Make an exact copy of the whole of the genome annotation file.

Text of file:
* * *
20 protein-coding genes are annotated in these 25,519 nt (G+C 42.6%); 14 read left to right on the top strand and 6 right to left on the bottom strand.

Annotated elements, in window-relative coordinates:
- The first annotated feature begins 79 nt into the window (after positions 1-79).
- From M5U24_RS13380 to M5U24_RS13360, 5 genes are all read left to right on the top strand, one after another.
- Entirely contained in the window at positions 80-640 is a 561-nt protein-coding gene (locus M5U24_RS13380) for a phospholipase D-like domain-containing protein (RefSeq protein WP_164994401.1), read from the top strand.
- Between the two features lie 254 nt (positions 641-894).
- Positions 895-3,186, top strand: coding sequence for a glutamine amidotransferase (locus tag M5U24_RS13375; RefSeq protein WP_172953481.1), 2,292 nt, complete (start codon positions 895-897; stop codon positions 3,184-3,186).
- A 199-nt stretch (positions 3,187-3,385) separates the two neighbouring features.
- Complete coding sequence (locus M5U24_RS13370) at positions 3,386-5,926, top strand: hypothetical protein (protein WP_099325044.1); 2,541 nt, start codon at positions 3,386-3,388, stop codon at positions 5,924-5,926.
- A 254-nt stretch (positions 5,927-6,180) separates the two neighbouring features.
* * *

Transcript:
20 protein-coding genes are annotated in these 25,519 nt (G+C 42.6%); 14 read left to right on the top strand and 6 right to left on the bottom strand.

Annotated elements, in window-relative coordinates:
- The first annotated feature begins 79 nt into the window (after positions 1-79).
- From M5U24_RS13380 to M5U24_RS13360, 5 genes are all read left to right on the top strand, one after another.
- Entirely contained in the window at positions 80-640 is a 561-nt protein-coding gene (locus M5U24_RS13380) for a phospholipase D-like domain-containing protein (RefSeq protein WP_164994401.1), read from the top strand.
- Between the two features lie 254 nt (positions 641-894).
- Positions 895-3,186, top strand: coding sequence for a glutamine amidotransferase (locus tag M5U24_RS13375; RefSeq protein WP_172953481.1), 2,292 nt, complete (start codon positions 895-897; stop codon positions 3,184-3,186).
- A 199-nt stretch (positions 3,187-3,385) separates the two neighbouring features.
- Complete coding sequence (locus M5U24_RS13370) at positions 3,386-5,926, top strand: hypothetical protein (protein WP_099325044.1); 2,541 nt, start codon at positions 3,386-3,388, stop codon at positions 5,924-5,926.
- A 254-nt stretch (positions 5,927-6,180) separates the two neighbouring features.